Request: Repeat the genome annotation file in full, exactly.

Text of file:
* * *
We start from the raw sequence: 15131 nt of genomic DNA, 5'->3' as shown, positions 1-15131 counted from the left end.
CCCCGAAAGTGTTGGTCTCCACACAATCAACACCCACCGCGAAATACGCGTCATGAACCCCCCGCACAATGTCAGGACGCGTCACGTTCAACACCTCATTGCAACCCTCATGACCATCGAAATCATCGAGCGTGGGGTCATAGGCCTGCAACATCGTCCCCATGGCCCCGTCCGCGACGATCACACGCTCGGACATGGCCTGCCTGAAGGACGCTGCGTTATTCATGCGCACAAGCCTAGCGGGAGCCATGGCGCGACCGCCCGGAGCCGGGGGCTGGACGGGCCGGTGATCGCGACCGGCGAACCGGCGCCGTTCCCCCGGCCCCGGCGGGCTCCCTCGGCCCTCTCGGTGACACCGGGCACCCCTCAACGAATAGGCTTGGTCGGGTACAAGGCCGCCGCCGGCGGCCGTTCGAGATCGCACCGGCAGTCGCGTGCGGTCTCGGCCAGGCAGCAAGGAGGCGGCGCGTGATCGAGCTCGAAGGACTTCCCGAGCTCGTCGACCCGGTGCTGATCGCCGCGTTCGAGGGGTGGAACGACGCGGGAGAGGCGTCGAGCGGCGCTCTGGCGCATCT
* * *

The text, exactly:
We start from the raw sequence: 15131 nt of genomic DNA, 5'->3' as shown, positions 1-15131 counted from the left end.
CCCCGAAAGTGTTGGTCTCCACACAATCAACACCCACCGCGAAATACGCGTCATGAACCCCCCGCACAATGTCAGGACGCGTCACGTTCAACACCTCATTGCAACCCTCATGACCATCGAAATCATCGAGCGTGGGGTCATAGGCCTGCAACATCGTCCCCATGGCCCCGTCCGCGACGATCACACGCTCGGACATGGCCTGCCTGAAGGACGCTGCGTTATTCATGCGCACAAGCCTAGCGGGAGCCATGGCGCGACCGCCCGGAGCCGGGGGCTGGACGGGCCGGTGATCGCGACCGGCGAACCGGCGCCGTTCCCCCGGCCCCGGCGGGCTCCCTCGGCCCTCTCGGTGACACCGGGCACCCCTCAACGAATAGGCTTGGTCGGGTACAAGGCCGCCGCCGGCGGCCGTTCGAGATCGCACCGGCAGTCGCGTGCGGTCTCGGCCAGGCAGCAAGGAGGCGGCGCGTGATCGAGCTCGAAGGACTTCCCGAGCTCGTCGACCCGGTGCTGATCGCCGCGTTCGAGGGGTGGAACGACGCGGGAGAGGCGTCGAGCGGCGCTCTGGCGCATCT